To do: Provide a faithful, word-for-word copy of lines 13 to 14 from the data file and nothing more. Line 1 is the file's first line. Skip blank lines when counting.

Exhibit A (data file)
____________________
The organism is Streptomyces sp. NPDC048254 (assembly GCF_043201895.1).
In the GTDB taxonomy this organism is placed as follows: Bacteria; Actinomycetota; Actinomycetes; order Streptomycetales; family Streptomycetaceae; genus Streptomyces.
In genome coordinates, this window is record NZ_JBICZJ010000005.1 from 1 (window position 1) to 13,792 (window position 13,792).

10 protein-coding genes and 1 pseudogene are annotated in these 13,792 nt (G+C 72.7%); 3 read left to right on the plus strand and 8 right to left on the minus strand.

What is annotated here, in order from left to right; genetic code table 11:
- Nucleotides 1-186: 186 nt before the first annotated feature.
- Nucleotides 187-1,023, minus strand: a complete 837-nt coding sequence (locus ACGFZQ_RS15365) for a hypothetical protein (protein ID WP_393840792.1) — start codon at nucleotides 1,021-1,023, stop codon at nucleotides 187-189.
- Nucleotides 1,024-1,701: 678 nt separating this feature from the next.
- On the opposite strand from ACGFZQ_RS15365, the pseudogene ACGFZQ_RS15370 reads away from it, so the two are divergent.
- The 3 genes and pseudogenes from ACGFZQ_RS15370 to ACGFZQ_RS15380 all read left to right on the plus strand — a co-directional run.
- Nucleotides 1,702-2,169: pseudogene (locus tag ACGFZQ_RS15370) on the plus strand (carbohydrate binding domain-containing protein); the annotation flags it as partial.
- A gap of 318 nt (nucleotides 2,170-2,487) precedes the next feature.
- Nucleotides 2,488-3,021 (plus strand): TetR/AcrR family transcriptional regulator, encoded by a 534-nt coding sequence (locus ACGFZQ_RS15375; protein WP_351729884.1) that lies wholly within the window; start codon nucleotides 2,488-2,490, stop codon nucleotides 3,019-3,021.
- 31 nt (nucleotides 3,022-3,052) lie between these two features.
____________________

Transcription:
- Nucleotides 2,488-3,021 (plus strand): TetR/AcrR family transcriptional regulator, encoded by a 534-nt coding sequence (locus ACGFZQ_RS15375; protein WP_351729884.1) that lies wholly within the window; start codon nucleotides 2,488-2,490, stop codon nucleotides 3,019-3,021.
- 31 nt (nucleotides 3,022-3,052) lie between these two features.